Gamepads generally feature a set of buttons handled with the right thumb and a direction controller handled with the left. The direction controller has traditionally been a four-way digital cross (also named a joypad, or alternatively a d-pad, and never called arrow keys), but most modern controllers additionally (or as a substitute) feature one or more analog sticks.
Some common additions to the standard pad include shoulder buttons (also called "bumpers") and triggers placed along the edges of the pad (shoulder buttons are usually digital, i.e. merely on/off, while triggers are usually analog); centrally placed start, select, and mode buttons, and an internal motor to provide force feedback.
There are programmable joysticks that can emulate keyboard input. Generally they have been made to circumvent the lack of joystick support in some computer games, i.e. the Belkin Nostromo SpeedPad n52. There are several programs that emulate keyboard and mouse input with a gamepad such as the free and open-source cross-platform software antimicro, Enjoy2, or proprietary commercial solutions such as JoyToKey, Xpadder, and Pinnacle Game Profiler.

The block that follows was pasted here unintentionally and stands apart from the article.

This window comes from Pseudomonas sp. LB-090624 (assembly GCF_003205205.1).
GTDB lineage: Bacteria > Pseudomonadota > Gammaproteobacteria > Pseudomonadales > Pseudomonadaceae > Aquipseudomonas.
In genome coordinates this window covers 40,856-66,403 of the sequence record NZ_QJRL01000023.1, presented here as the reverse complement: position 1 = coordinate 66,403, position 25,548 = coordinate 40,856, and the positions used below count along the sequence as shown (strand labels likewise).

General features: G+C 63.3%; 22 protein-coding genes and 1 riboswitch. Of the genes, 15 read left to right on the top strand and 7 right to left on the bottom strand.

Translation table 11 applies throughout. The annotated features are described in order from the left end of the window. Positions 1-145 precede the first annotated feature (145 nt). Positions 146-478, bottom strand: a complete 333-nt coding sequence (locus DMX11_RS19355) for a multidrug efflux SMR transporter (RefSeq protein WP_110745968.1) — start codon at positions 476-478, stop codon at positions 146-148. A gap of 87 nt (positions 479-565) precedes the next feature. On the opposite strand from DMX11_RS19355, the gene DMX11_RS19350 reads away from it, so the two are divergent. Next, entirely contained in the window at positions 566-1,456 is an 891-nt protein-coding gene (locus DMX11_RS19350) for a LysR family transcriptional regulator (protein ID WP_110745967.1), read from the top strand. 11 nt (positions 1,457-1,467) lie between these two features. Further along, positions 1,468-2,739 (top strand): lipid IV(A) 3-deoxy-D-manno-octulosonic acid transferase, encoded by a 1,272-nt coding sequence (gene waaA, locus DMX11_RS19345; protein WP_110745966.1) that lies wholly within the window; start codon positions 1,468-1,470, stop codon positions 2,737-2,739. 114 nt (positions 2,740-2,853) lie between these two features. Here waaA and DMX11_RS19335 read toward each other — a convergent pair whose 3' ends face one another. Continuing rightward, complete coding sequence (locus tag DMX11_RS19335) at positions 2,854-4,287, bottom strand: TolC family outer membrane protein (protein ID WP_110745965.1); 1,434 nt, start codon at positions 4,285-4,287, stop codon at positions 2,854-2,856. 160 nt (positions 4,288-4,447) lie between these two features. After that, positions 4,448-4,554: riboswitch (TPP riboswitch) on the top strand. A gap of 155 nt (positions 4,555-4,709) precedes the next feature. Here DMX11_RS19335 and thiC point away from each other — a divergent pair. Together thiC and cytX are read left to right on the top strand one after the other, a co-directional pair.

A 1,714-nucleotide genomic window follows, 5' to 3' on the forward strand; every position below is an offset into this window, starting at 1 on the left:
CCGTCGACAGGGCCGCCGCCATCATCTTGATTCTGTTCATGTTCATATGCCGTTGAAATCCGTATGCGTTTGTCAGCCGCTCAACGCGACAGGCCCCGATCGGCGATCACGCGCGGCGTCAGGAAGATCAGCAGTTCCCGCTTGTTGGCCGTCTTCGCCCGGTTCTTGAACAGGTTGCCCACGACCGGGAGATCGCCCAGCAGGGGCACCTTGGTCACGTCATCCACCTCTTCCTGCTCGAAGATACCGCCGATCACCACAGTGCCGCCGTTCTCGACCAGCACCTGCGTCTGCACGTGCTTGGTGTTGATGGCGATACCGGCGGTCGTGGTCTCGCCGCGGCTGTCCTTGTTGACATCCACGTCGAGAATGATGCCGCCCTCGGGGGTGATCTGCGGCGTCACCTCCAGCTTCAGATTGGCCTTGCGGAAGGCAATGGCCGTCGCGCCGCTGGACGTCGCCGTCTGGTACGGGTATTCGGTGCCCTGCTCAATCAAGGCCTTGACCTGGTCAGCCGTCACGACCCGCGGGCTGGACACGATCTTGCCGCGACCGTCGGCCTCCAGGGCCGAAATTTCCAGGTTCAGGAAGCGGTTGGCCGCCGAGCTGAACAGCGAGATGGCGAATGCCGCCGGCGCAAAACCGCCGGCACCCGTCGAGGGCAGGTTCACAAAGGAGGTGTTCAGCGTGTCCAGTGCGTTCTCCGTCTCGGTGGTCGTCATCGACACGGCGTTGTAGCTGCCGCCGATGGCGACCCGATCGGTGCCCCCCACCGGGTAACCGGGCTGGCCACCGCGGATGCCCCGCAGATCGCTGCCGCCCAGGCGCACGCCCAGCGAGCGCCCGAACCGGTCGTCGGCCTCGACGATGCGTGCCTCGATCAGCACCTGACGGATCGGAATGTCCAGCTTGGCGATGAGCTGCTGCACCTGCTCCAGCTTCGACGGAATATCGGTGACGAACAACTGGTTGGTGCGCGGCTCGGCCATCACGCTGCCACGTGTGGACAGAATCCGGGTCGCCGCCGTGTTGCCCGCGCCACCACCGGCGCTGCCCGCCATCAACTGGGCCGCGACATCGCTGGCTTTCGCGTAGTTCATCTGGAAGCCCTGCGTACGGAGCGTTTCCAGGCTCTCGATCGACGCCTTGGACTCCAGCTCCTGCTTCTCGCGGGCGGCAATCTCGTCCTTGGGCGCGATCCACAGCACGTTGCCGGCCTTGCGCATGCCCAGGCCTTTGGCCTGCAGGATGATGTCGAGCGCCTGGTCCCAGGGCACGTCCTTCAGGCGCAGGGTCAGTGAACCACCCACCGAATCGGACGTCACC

The 1962 video game Spacewar! initially used toggle switches built into the computer readout display to control the game. These switches were awkward and uncomfortable to use, so Alan Kotok and Bob Saunders built and wired in a detached control device for the game. This device has been called the earliest gamepad.
It would take many years for the gamepad to rise to prominence, as during the 1970s and the early 1980s joysticks and paddles were the dominant video game controllers, though several Atari joystick port-compatible pushbutton controllers were also available. The third generation of video games saw many major changes, and the eminence of gamepads in the video game market.